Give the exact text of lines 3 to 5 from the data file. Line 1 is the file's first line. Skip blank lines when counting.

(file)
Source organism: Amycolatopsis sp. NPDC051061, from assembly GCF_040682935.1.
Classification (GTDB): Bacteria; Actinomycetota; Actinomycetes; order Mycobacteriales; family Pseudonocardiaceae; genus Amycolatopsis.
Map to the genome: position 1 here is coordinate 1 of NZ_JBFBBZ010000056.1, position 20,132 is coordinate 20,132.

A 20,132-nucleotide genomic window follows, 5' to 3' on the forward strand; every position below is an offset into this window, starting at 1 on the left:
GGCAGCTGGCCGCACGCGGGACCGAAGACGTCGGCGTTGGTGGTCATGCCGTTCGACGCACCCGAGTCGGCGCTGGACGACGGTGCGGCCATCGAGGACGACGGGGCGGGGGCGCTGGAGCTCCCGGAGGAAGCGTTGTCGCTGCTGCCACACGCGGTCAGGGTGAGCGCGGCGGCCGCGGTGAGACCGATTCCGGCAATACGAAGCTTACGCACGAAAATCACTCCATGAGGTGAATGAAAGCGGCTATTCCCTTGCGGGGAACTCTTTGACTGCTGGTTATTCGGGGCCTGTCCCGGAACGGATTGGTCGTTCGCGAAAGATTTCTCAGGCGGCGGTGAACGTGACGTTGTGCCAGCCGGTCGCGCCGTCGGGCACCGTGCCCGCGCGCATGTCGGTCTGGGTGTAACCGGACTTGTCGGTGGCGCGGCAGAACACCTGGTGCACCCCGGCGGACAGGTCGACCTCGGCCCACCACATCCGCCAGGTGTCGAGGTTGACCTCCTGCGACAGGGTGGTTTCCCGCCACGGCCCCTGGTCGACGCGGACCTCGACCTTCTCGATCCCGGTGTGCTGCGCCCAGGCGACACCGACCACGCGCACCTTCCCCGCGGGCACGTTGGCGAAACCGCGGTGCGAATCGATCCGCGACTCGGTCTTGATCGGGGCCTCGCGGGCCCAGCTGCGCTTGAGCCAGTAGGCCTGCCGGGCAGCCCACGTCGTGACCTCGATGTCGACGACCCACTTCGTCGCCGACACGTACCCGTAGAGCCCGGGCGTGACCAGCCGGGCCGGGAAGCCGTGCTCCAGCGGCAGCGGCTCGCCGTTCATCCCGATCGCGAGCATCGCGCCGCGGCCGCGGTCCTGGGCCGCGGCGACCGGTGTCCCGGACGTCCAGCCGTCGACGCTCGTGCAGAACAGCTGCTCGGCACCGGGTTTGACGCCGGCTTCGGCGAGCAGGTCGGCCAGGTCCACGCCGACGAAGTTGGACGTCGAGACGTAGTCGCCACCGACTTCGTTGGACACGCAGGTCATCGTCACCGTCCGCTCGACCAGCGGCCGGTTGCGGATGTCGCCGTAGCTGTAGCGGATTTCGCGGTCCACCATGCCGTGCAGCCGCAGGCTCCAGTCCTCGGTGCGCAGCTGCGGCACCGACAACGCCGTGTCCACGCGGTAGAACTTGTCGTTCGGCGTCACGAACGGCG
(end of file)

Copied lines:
Map to the genome: position 1 here is coordinate 1 of NZ_JBFBBZ010000056.1, position 20,132 is coordinate 20,132.

A 20,132-nucleotide genomic window follows, 5' to 3' on the forward strand; every position below is an offset into this window, starting at 1 on the left:
GGCAGCTGGCCGCACGCGGGACCGAAGACGTCGGCGTTGGTGGTCATGCCGTTCGACGCACCCGAGTCGGCGCTGGACGACGGTGCGGCCATCGAGGACGACGGGGCGGGGGCGCTGGAGCTCCCGGAGGAAGCGTTGTCGCTGCTGCCACACGCGGTCAGGGTGAGCGCGGCGGCCGCGGTGAGACCGATTCCGGCAATACGAAGCTTACGCACGAAAATCACTCCATGAGGTGAATGAAAGCGGCTATTCCCTTGCGGGGAACTCTTTGACTGCTGGTTATTCGGGGCCTGTCCCGGAACGGATTGGTCGTTCGCGAAAGATTTCTCAGGCGGCGGTGAACGTGACGTTGTGCCAGCCGGTCGCGCCGTCGGGCACCGTGCCCGCGCGCATGTCGGTCTGGGTGTAACCGGACTTGTCGGTGGCGCGGCAGAACACCTGGTGCACCCCGGCGGACAGGTCGACCTCGGCCCACCACATCCGCCAGGTGTCGAGGTTGACCTCCTGCGACAGGGTGGTTTCCCGCCACGGCCCCTGGTCGACGCGGACCTCGACCTTCTCGATCCCGGTGTGCTGCGCCCAGGCGACACCGACCACGCGCACCTTCCCCGCGGGCACGTTGGCGAAACCGCGGTGCGAATCGATCCGCGACTCGGTCTTGATCGGGGCCTCGCGGGCCCAGCTGCGCTTGAGCCAGTAGGCCTGCCGGGCAGCCCACGTCGTGACCTCGATGTCGACGACCCACTTCGTCGCCGACACGTACCCGTAGAGCCCGGGCGTGACCAGCCGGGCCGGGAAGCCGTGCTCCAGCGGCAGCGGCTCGCCGTTCATCCCGATCGCGAGCATCGCGCCGCGGCCGCGGTCCTGGGCCGCGGCGACCGGTGTCCCGGACGTCCAGCCGTCGACGCTCGTGCAGAACAGCTGCTCGGCACCGGGTTTGACGCCGGCTTCGGCGAGCAGGTCGGCCAGGTCCACGCCGACGAAGTTGGACGTCGAGACGTAGTCGCCACCGACTTCGTTGGACACGCAGGTCATCGTCACCGTCCGCTCGACCAGCGGCCGGTTGCGGATGTCGCCGTAGCTGTAGCGGATTTCGCGGTCCACCATGCCGTGCAGCCGCAGGCTCCAGTCCTCGGTGCGCAGCTGCGGCACCGACAACGCCGTGTCCACGCGGTAGAACTTGTCGTTCGGCGTCACGAACGGCG